Newnan herald & advertiser. (Newnan, Ga.) 1909-1915, February 19, 1909, Image 1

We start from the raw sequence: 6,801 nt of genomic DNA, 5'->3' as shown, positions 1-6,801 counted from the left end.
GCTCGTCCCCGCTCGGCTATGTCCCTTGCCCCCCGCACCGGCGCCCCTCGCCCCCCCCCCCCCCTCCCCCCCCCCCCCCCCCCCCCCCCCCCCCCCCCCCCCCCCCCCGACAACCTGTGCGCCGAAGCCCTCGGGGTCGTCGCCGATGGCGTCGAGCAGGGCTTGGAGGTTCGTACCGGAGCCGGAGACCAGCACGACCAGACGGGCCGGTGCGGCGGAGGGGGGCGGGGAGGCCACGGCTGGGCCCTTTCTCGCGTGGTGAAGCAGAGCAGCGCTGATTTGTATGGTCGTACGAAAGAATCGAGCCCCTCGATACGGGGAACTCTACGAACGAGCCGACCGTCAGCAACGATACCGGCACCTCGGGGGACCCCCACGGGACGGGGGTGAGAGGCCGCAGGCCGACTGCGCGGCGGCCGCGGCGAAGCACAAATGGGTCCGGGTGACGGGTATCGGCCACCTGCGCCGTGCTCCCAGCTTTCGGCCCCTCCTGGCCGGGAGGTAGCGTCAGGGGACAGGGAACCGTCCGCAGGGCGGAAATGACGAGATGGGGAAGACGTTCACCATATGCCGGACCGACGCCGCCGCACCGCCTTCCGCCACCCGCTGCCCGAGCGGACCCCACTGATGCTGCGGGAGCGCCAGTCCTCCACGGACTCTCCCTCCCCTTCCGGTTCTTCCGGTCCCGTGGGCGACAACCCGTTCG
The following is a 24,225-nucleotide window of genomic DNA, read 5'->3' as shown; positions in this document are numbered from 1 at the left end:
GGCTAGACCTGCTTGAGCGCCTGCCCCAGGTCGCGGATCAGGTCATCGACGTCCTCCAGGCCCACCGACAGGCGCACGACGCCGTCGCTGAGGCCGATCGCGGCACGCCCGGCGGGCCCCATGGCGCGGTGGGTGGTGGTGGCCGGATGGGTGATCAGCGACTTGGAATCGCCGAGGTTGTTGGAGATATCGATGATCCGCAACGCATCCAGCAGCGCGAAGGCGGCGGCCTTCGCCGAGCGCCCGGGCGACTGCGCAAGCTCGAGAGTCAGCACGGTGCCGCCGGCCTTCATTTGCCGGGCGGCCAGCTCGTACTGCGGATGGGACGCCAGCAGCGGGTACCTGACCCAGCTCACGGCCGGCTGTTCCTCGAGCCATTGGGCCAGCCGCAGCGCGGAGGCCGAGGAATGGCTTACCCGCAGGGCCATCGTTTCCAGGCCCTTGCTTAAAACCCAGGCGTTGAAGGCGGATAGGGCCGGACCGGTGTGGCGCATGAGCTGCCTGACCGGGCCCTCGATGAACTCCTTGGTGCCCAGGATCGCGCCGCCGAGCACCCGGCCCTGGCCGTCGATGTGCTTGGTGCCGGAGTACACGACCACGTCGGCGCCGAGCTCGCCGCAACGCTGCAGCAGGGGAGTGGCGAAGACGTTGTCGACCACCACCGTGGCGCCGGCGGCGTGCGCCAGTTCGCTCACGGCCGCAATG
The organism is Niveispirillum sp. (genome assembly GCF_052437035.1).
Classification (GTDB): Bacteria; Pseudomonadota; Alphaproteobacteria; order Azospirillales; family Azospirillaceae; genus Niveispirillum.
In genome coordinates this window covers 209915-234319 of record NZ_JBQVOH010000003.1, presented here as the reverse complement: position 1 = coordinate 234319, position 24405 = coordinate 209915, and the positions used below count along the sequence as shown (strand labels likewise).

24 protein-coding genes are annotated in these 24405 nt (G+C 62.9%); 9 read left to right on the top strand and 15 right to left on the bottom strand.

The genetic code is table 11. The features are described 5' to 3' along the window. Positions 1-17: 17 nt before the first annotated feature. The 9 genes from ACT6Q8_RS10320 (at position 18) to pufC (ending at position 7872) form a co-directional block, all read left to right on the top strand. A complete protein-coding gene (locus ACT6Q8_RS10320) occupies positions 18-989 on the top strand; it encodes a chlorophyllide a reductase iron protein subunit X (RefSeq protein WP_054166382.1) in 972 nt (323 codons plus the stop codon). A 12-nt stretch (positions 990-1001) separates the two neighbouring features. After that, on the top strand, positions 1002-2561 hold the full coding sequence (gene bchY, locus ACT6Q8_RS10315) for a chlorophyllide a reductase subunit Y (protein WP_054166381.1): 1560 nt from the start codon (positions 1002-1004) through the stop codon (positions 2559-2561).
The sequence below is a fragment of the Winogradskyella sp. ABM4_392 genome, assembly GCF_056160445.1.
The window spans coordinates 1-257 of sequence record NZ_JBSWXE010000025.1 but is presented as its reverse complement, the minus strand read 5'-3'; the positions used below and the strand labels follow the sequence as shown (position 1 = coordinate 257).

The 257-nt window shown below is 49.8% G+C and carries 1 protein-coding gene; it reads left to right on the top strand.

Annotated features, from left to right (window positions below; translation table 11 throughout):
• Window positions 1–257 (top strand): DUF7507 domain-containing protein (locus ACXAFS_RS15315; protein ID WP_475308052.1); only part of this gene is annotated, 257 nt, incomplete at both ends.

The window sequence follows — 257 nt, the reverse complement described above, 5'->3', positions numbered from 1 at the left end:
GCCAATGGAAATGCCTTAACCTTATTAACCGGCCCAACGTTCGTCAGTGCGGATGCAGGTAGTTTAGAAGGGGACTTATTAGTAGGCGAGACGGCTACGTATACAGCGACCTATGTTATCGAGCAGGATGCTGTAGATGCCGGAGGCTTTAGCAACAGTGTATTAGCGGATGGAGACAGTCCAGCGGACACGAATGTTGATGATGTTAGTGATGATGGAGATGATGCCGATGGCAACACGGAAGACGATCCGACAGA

i NEWNAN HERALD & ADVERTISER VOL. XLIV. NEWNAN, GA., FRIDAY, FEBRUARY 19, 1909. NO. 21. ♦O 4>4> = C"C* = — 4 44 44 = 44 = 44 — 44 4* HEADQUARTERS FOR LOW PRICES On Groceries and Farm Supplies. We anticipated the market, and bought very heavily before the advance. We have now in stock— 400 barrels Flour at miller’s cost. 4,000 lbs. Tobacco at factory prices. 750 gallons pure Georgia Ribbon Cane Syrup. 1,000 gallons New Orleans Syrup, from the lowest to the highest grades. 3,0Q0 lbs. best Compound Lard, bought before the rise. We can do you good on this lot. Just Arrived. One car-load Texas Rust-proof Oats, one car-load 80-Day Burt Oats. Our stock of Dry Goods, Boots and Shoes is complete. All farmers wanting supplies for their farms and tenants, either for cash or on time, will find it to their advantage to see before placing their ac counts for the new year T. G. Farmer & Sons Co. You are always welcome at our store. 4* 44 — 44 4*4* 4»4» 44 44 44 4*4* WAVAWAV WWVWVV'VW, ALFACORN For the past two years there has been general complaint in February and March about stock not eating. We have at last succeeded in finding a feed that will stop this talk. We offer the best-balanced feed on the market—ALFACORN. You may ask, what is Alfacorn? It is not a medicated stock food, but pure Alfalfa Meal, choice Corn and Wheat products. Al facorn is a green feed the year round, and an ideal mule and horse feed. It is the best dairy feed on the market. Alfacorn is the feed to use if your stock are sick. It is the best and cheapest feed if they are well. It is the best feed for brood mares. Alfacorn is a boon to the city horse, that long-suffering and patient animal who is tortured day after dav and year after year by the lack of what nature intendeed —A GREEN FEED. We have just received six hundred sacks of Alfacorn, and want you to give it a trial. H. C. Arnall Mdse. Co. PROMPT DELIVERY TELEPHONE 58 'VVVVVVVVVVVV Vr‘/,*,V/,‘,VA, HIS MOTHER AND DICKY. She’s a woman with a mission: ’tis her ambition to reform the world’s condition, you will please to understand. She’s a model of propriety, a leader in society, and has a ffreat variety of remedies at hand. Each a sovereign specific, with a title scientific, for the cure of things morbific that vex the people sore: For the swift alleviation of the evils of the na tion is her foreordained vocation on this sub lunary shore. And while thus she’s up and coming, always hur rying and humming—this reformer of re nown — Her neglected little Dicky, ragged, dirty, tough and tricky, with his fingers soiled and sticky, is the terror of the town. TOLD THE TRUTH FOR A DAY. 4 44 44 Resolution of n Man Who Would Be Square With Himself. This man made one New Year’s reso lution. He resolved that he would tell only the truth in small matters as well as in large. His idea was that he wanted to be square with himself. On New Year’s morning he went out for a little walk in his neighborhood. The first man he met was an acquaint ance who appeared to be quite proud of a somewhat ornate pair of newly ac quired tan shoes. “Swell kicks, eh?” said the acquaint ance to the man who had resolved to tell the truth. “Like ’em?” “Nope,” promptly replied the man who wanted to be square with himself. “I do not like them.” “Oh,you don’t, hey?” huffily inquired the acquaintance with the new tan shoes. "What’s the matter with ’em?” “Well,” replied the man who was de termined to tell the truth, “I think the shoes are too much embellished, as it were. Moreover, they are too striking a color and rather too youthful in gen eral effect for a man of ypur age.” “B’jinks, that’s a hot one to get right after breakfast,” said the acquaintance, decidedly miffed, and he picked up his feet in the new shoes and beat it down the street. The next person met up with by the resolver who was desirous of being square with himself was a middle-aged woman friend of his wife’s. As soon as the usual holiday greetings had been gone through with, she began at once about her idolized daughter. “Ethel,” she said, “is at the top of her class at the high school again, and everybody’s predicting such wonderful things for her. Oh, no; she will not become a bluestocking. I shall guard against that, but it is comforting to know that the darling is so extraordi narily clever. Have you ever met a more clever girl of her age than Ethel?” The resolver hated to do it, hut; “Yes,” he replied, “I have met quite a large number of young women whom I consider brighter and more clever than Miss Ethel. I do not say this in dis paragement of your daughter, please understand. I merely express my opinion in reply to your question.” Whereupon, of course, the mother of the remarkable Ethel took on an um- braged exterior that caused her to look like a hen with one chicken that sees a hawk circling only a short dis tance above the meadow. She went her way without even nodding goodbye. A little further down the street the (ruth-teller came upon an old and rath er fussy male friend. This old and fus sy friend a few days before had written ts a newspaper a half-column letter upon the alleged inefficiency of the street-cleaning service of his town. Naturally enough, he imagined that half the population must be excitedly buzzing about the brilliance, depth and research of that letter to the newspa per. “Er—d’je see that little thing in the ” naming the paper, “signed with m.v name, about the outrageous ineffi ciency of our street-cleaning service?” proudly inquired the old friend after the usual exchange of greetings. “Yes,” replied the resolver, “I read it.” “Did, eh?” said the old friend, ob viously pleased and Hushed up over his achievement. “Well, how d’je find it -O. K.?” “I cannot say that I did,” replied the truth-teller. “Wha-wha-what! You didn’t like it?” stammered the old friend, acutely chagrined, as thfe expression of his countenance clearly denoted. “No,” replied the resolver, “I did not care much for it.” “Er—would you be good enough to inform ms,” stiffly and somewhat flab- bergastedly inquired the old friend, “what you found in connection with that published letter of mine—a letter which all of my friends have mentioned to me in terms of approval if not of high praise—would you mind stating, sir, what you found in that letter that was objectionable?” “Oh, nothing at all objectionable,” replied the resolver. “Nothing like that at all.” “Then, sir, what ailed the letter?” “Well, since you press me upon that point, I found the letter dull, uninter esting, rather over-written as to the facts, a bit pompous and generally me diocre.” HON. JOS. M. BROWN, who is Newnan’s guest to-day. The old friend’s face became purple, and his mouth twitched as the resolver moved on his way, deeming it unwise and perhaps unkind to prolong the col loquy. Further along, the resolver came upon a rather over enthusiastic and garrulous little elderly lady just as the latter was emerging from a photograph gallery. “Why, how-de-do?” exclaimed the garrulous little woman friend. “I’ve just been getting my niece’s photo graphs. Here, I simply must show you one of them,” and she fished a packet of photographs out of her reti cule and exhibited one of them to the resolver. The photograph represented a young person with a somewhat snubbv nose and more or less invisible eyebrows and the peevish expression of countenance which many of the young persons of the present day imagine to be Gibsonish and fetching and chic. “Now, isn’t Emily, my niece, the most splendidly bee-yu-tiful creature in the whole wide world?” rapturously inquired the garrulous little elderly woman, holding up the photograph. He tried to duck the question by re maining silent as he examined the pic ture, but she wouldn’t stand for that silence. “Isn’t she,” persisted the elderly woman friend, "the most noble looking, the most triumphantly bee-yu-tiful girl you ever saw in all your born days?” and she looked squarely at the man who meart to tell nothing but the truth. “Well, no, I couldn’t go so far as to say that,” he replied, cornered. “Real ly. I could not in truthfulness go so far as that. ” “How?” snapped the garrulous wo man friend. “You don’t consider my niece, Emily, pretty?” "I did not sav that, I believe,” said the resolver. ”[ said that I did not consider her the most triumphantly beautiful girl that I ever saw in all my j born days.” “Well, you certainly are becoming peevish and intolerable as you grow older, and ’deed I should hate to be your wife. How I do pity the poor woman!” snapped the little okl wo man, chucking the photographs into her reticule. She went her way, mutteiing to her self, and her eyes agleatn with wrath. On his way home the resolver caught a seat on a surface car alongside a j neighbor of his who pays great atten tion to national politics. “Well, they can knock Teddy all they want to,” said this neighbor when ho got into the swing of his favorite topic, “but he’s the only incorruptible man in public life to-day. Am I right?” The resolver tried to duck that one, too, by remaining silent. “Say. look a-here, don’t you agree with me about Roosevelt?” inquired the neighbor with the politics bug, pressingly. “No,” then replied the resolver, “I do rot agree with you.” “Oh-ho, you don’t, hey?” testily in quired the neighbor. “Well, what causes you to disagree with me?” “There are many reasons why I dis agree with you,” replied the resolver. “For one thing. I never was a great admirer of Mr. Roosevelt. For anoth er, I know that there are a great many incorruptible men in American public life besides Mr. Roosevelt.” “Huh, and I thought all the time that you believed in honesty in poli tics. ” sniffed the neighbor. “I do,” replied the truth-teller. “Well, you’ve got a danged queer way of showing it, that's all I’ve got to say,” said the neighbor gruffly. The truth-teller is still standing by his one New Year’s resolution, but he is losing lots of friends, and no predic tion can he ventured as to how long he will last. Church Membership. New York Tribune. The growth of the Christian churches of the United States in the year 1008 was not so rapid as in any one of the preceding five years, according to sta tistics of all the religious bodies just compiled by Dr. H. K. Carroll, of New York. In the report are included only church members in the United States. In all Christian churches in this coun try—Protestant and Catholic —- there are now 34,288,543 members. Of this total 12,094,656 are credited to the Ro man Catholic church. In all the churches 720,047 communicants were added in 1908, far less than was the gain in 1907, which was reported as 1,- 241,286, but more than half of that to tal was credited to the Roman Catholic Church, whereas for 1908 the Roman Catholic increase is only 298,843. This leaves the total Protestant gains for the two years, respectively, 571,434 in 1907, and 421,804 in 1908. Compared with the results of the Government cen sus of 1890. the new figures show that in the eighteen years the number of communicants has grown from 20,- 618,307 to 84,282,643, an increase at the rate of 66 per cent. The number of ministers has grown from 111,036 to 166,725, an increase of 49 per cent. In 1880 there were 142,639 churches; now there are 218,049. Religious bodies having more than 25,000 communicants each, in order according to size, are: Roman Catholic 12,049,656 Methodist Episcopal 8,112,448 Baptist (South) 2,054.301 Baptist (colored) 1,864,877 1,749,899 1,278,259 1.274,725 1,187,356 884.553 858,323 721.553 672,049 683,106 147,118 350,000 289,328 Methodist (South) Presbyterian (North) Disciples of Christ Baptist (North) Protestant Episcopal African Methodist Congregationalist. Lutheran Synod Conference.. African Methodist (Zion) Lutheran General Council.... Latter-Day Saints (Mormon) Reformed (German) Lutheran General Synod 280,978 United Brethren 279,846 Presbyterian (South) 269,733 “ A few of the denominational bodies show decreases in membership as com pared with last year. The largest de crease is that of the Presbyterian church, North, for which 33,816 fewer communicants is reported than a year ago. The falling off is statistical rather than actual, however, for it is caused bv a readjustment of the num bers added from the Cumberland Pres byterian church. Notwithstanding the tendency of ex isting denominations to unite and fed erate their efforts, there are continual ly being added new denominations to the total in the United States. The Government census of 1890 reported 143 denominations. The present statistics show 155, an increase of 12. Six of these were reported for the first time this year. Three of them were created by division in the Disciples of Christ, the Church of the New Jerusalem, and the Christian Science Church. There is also a new Holiness body, a new one in the Methodist family, and a negro Christian body. Gossips Discuss Georgia Governor ship. Atlanta. Feb. 13.—Although it is more than four months before Gover nor-elect Jos. M. Brown will be inaugu rated, political gossips are already dis cussing posssible candidates for 1910. A few days ago the name of Hon. G. Gunby Jordan, the well-known cotton manufacturer of Columbus, was “prom inently mentioned” in connection with the Governorship in papers all over the State. Some of them published two- column pictures of Mr. Jordan, and people began to ask “What’s all this about G. Gunby Jordan running for Governor?” The trouble was taken to run the matter down, and it was found that it occurred something like this : It seems that the suggestion was made in the Columbus newspapers that Mr. Jor dan become a candidate, this being in espouse to a strong sentiment on the subject- a sentiment by no means lo cal. Nothing that was said or intima ted by Mr. Jordan authorized this friendly boom, but it simply originated among those who knew him best by reason of their knowledge of his fitness for the office. As a matter of fact, Mr. Jordan was in New York at the time, and in blissful ignorance of the fact that his name and the Governorship were being linked, until the Georgia papers reached him. It is stated au thoritatively that lie will not be a can didate. Almost as well founded, it ap pears, are the efforts to read into the race for Governor two years hence At torney-General John C. Hart and Com missioner of Agriculture T. G. Hudson. A couple of county papers in widely separated sections of the State com mented on the possible candidacies of these two well-known officials. An At lanta paper published the clippings simultaneously. The day following Mr. Hudson was called up by telephone. “That you, Tom?” asked Judge Hart, who was on the other end. “Hello, Judge; what can I do for you?” asked the Commissioner. “Just wanted to assure you that I will not oppose you in your race for Governor,” the Attorney-General re plied. “Well, you can have a free field so far as l am concerned,” the Commis sioner of Agriculture responded. Both made positive statements that there was absolutely no ground for connecting them with the race in any manner whatever. They are not can didates, they stated, anil their ambi tion does not run in that direction. "Why,” said Commissioner Hudson, “to tell you the truth, I like politics too well, and when a man gets through being Governor he has to quit being a politician, for he is out of it after that. I think for the present 1 would prefer to stay where I am.” Judge Hart expressed appreciation of the kindly expressions of his friends, but said he positively had no intentions or ambitions in that direction. The truth is, if there is any opposi tion tq Governor-elect Brown two years from now, it will come from the ar dent following ol Gov. Hoke Smith. Some of the friends of the latter confi dently believe that it is his purpose to oppose Mr. Brown two years hence, while others indulge the belief that Gov. Smith is going out after the U. S. Senatorship against Bacon. It is well- known that the Senatorship is his ulti mate political ambition. It is generally believed that Gov. Smith will return to the practice of law following the conclusion of his term. It has also been stated that he will go on the lecture platform. It is the G wernor’s purpose to deliver a lec ture at a number of points dealing with the South and its attitude during the war, hut it is said he does not contem plate taking the lecture platform in the sense usually understood. He has been in great demand as a lecturer and speaker, and there is no question that he will be frequently called upon iri that capacity. There is no doubt that Governor- elect Brown is entrenching himself strongly in the good graces of the peo ple, and while echoes of a stubborn op position to him are still heard now and thf-n, it is unquestioned that he is even stronger with the people as a whole than at the time of the primary which resulted in his election. If things go well, therefore, he will be a candidate difficult to defeat. His friends now consider that only the re turn of financial troubles, or some un fortunate error which they do not ex pect him to make, could defeat him for re-election. Many Women Praise This Remedy. If you have pains in the back. Uri nary, Bladder or Kidney trouble, and want a certain, pleasant herb cure for woman’s ills, try Morther Gray’s Aus- tralian-Leaf. It is a safe and never- failing regulator. At druggists or by mail 50c. Sample package FREE. Ad dress. The Mother Gray Co., LeRoy, N. Y. ’Tis a laudable ambition that aims at being better than your neighbor.